Cockroaches lose their sweet tooth

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Researchers in the USA have shown that German cockroaches have developed an aversion to the sugars which form a part of popular cockroach bait formulations.

These results are obviously significant should a bait be based on a sugar formulation. Something cockroach bait manufacturers need to be aware of. Or maybe they already are?

The news item from North Carolina State University details their results as shown below:

In a study published on 24 May in the journal Science, North Carolina State University entomologists show the neural mechanism behind the aversion to glucose, the simple sugar that is a popular ingredient in roach-bait poison. Glucose sets off bitter receptors in roach taste buds, causing roaches to avoid foods that bring on this taste-bud reaction. This aversion has a genetic basis and it eventually spreads to offspring, resulting in increasingly large groups of cockroaches that reject glucose and any baits made with it. 

In normal German cockroaches, glucose elicits activity in sugar gustatory receptor neurons, which react when exposed to sugars like glucose and fructose – components of corn syrup, a common roach-bait ingredient. Generally, roaches have a sweet tooth for these sugars.

“We don’t know if glucose actually tastes bitter to glucose-averse roaches, but we do know that glucose triggers the bitter receptor neurons that would be triggered by caffeine or other bitter compounds,” says Dr Coby Schal, the Blanton J Whitmire Distinguished Professor of Entomology at NC State and the corresponding author of the paper. “That causes the glucose-averse roach to close its mouth and run away from glucose in tests.”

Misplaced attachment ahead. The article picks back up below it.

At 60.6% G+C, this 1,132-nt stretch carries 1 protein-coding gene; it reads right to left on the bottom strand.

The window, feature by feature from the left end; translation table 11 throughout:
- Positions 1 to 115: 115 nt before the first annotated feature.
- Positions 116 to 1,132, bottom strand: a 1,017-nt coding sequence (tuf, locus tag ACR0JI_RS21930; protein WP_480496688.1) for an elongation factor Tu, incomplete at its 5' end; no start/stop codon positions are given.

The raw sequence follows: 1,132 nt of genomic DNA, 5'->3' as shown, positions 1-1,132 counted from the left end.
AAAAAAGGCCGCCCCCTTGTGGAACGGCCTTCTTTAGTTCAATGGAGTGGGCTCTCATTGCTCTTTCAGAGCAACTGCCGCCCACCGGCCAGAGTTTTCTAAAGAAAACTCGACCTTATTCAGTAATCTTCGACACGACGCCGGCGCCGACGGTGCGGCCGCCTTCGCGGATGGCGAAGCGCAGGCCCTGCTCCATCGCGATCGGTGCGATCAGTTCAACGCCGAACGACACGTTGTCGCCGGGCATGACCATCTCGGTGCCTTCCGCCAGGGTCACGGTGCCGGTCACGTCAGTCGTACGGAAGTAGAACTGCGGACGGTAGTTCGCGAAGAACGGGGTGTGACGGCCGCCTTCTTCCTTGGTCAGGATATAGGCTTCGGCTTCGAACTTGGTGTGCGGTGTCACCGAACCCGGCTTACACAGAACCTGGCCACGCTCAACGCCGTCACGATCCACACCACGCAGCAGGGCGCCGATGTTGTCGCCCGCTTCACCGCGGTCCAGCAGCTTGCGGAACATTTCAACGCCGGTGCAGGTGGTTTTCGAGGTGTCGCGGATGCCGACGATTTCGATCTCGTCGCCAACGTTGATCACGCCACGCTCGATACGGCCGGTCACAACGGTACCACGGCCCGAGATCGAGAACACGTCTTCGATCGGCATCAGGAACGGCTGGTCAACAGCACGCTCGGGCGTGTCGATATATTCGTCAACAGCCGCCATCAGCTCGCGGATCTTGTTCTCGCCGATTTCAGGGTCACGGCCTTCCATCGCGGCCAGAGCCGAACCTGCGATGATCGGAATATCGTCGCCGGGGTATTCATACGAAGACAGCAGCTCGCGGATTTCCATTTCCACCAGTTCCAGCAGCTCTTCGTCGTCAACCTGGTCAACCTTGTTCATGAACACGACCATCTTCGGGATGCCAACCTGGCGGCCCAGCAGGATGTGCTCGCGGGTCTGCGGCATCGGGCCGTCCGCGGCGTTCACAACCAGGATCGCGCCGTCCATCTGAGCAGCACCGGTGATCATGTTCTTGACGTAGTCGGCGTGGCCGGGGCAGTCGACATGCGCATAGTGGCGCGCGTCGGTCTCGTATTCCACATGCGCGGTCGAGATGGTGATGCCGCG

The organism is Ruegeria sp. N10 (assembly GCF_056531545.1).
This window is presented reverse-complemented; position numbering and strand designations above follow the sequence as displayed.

Cockroaches and sugarClick here to see the video displaying this aversion behaviour and interview with Dr Coby Schal © BBC 

In the study, the researchers conducted tests on the roach tongue, the paired mouth appendages called paraglossae. The tests showed the unexpected electrophysiological reactions that glucose stimulates both sugar and bitter receptor neurons, confirming behavioural tests that showed roaches quickly fleeing from glucose when presented with it. 

Glucose-averse roaches that were forced to taste glucose refused to ingest the sugar, akin to a child who spits out her bitter-tasting food. Normal cockroaches, meanwhile, were happy to eat glucose. Researchers learned this by combining the glucose with food colouring and watching it get ingested or rejected by the normal or glucose-averse roaches, respectively. 

Schal says that the pest-control arms race has mostly been about pests gaining resistance to the insecticides themselves. This paper, however, shows an arms race that includes behavioural resistance to certain types of food – in this case, glucose. 
“Most times, genetic changes, or mutations, cause the loss of function,” Schal says. “In this case, the mutation resulted in the gain of a new function – triggering bitter receptors when glucose is introduced. This gives the cockroach a new behaviour which is incredibly adaptive. These roaches just got ahead of us in the arms race.”

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